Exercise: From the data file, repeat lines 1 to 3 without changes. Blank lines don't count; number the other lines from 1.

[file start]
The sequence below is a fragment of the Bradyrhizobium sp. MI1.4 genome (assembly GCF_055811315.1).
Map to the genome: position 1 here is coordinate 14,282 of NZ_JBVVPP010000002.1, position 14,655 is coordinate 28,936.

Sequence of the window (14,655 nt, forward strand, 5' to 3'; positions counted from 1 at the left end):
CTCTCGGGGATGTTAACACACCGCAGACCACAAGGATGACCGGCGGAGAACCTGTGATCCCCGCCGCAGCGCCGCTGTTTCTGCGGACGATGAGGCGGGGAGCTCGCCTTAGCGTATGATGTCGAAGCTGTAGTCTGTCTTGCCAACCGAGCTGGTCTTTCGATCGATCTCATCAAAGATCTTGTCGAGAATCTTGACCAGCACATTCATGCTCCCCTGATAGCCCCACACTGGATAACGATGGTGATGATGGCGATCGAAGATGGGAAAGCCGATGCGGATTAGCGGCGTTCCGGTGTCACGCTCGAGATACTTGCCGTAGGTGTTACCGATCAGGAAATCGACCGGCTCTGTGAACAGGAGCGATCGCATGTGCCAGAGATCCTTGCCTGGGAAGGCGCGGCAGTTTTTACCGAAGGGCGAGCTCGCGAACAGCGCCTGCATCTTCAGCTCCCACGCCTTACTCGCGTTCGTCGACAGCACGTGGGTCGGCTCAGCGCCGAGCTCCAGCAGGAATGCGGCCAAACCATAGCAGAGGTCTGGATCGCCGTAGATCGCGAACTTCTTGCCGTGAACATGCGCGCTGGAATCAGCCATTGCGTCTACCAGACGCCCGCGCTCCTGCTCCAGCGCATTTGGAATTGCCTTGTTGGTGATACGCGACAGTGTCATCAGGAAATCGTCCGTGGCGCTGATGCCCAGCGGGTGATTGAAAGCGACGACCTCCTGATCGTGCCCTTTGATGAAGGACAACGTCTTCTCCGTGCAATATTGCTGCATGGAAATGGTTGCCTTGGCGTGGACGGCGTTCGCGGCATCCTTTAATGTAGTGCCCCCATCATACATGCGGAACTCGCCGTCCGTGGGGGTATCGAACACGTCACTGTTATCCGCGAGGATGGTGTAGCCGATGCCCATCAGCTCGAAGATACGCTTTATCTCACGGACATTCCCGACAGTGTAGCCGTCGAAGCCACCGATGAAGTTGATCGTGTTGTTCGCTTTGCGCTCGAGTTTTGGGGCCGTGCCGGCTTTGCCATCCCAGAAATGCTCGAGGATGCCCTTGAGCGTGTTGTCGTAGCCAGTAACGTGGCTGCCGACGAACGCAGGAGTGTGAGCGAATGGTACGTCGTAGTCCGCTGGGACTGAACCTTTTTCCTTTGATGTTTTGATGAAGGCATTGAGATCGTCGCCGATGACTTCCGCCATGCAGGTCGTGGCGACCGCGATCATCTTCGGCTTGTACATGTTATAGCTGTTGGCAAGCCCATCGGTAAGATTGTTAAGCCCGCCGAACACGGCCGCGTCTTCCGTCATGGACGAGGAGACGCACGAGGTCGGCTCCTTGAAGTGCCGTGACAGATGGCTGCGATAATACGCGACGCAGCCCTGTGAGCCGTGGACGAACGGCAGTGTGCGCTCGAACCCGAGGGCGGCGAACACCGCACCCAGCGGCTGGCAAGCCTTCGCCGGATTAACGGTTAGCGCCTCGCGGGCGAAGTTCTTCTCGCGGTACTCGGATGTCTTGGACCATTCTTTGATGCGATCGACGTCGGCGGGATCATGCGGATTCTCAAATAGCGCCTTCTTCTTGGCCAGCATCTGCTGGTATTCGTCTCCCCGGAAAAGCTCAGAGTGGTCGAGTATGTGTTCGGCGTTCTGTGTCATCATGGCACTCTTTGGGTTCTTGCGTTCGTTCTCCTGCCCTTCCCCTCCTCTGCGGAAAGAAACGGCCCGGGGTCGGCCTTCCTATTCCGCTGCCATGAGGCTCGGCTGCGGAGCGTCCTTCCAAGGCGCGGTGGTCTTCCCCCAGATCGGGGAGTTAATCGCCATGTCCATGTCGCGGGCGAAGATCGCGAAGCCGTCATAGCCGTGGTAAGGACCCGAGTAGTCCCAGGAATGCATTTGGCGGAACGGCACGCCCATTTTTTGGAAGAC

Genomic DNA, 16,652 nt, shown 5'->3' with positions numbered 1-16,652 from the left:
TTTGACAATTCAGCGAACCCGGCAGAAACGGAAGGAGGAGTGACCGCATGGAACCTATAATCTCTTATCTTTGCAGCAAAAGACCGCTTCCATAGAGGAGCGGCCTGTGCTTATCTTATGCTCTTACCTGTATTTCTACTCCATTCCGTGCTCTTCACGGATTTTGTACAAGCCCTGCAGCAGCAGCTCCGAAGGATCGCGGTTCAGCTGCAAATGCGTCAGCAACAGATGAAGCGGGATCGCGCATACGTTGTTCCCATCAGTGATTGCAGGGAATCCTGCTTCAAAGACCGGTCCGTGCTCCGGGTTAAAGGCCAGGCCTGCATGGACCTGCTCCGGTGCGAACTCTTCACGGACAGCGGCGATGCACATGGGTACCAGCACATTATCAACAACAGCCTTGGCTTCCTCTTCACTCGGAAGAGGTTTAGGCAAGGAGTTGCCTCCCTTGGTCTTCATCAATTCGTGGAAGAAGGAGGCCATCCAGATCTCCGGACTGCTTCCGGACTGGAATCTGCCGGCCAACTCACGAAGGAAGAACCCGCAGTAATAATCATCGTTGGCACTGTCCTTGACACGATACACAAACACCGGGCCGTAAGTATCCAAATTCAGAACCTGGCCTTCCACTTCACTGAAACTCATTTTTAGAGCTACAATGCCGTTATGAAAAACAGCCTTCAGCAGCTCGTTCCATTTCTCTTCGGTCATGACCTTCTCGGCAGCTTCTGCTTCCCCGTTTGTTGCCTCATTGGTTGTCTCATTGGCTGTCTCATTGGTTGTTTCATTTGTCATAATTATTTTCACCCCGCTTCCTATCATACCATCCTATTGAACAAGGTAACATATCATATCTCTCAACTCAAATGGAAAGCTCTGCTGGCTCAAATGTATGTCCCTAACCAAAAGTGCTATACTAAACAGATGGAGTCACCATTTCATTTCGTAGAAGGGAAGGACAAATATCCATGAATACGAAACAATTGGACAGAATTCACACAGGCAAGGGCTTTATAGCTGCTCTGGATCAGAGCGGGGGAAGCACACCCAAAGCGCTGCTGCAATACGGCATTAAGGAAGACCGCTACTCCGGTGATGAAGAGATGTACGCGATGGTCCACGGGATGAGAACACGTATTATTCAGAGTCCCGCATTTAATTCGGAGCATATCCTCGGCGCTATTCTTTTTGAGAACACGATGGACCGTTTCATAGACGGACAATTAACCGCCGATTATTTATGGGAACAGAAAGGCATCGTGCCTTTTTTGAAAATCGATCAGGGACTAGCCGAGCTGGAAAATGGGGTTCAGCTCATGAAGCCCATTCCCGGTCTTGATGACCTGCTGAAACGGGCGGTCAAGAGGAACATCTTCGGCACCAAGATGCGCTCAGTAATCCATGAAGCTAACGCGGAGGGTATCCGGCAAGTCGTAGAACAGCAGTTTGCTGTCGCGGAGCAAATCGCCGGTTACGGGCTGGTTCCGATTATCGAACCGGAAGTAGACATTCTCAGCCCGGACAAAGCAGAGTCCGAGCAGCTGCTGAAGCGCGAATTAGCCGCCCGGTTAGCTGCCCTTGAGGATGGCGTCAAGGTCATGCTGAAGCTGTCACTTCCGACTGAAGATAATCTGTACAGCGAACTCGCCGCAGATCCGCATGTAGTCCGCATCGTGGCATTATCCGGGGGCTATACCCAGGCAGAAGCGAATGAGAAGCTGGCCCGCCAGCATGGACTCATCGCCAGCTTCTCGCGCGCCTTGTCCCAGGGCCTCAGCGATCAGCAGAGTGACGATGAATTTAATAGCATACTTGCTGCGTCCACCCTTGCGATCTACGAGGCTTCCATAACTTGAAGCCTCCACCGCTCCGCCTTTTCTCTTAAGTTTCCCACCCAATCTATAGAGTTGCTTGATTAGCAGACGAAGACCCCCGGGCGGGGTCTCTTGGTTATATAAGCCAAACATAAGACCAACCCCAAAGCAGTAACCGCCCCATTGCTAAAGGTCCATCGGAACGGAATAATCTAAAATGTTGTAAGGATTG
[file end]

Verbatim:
The sequence below is a fragment of the Bradyrhizobium sp. MI1.4 genome (assembly GCF_055811315.1).
Map to the genome: position 1 here is coordinate 14,282 of NZ_JBVVPP010000002.1, position 14,655 is coordinate 28,936.

Sequence of the window (14,655 nt, forward strand, 5' to 3'; positions counted from 1 at the left end):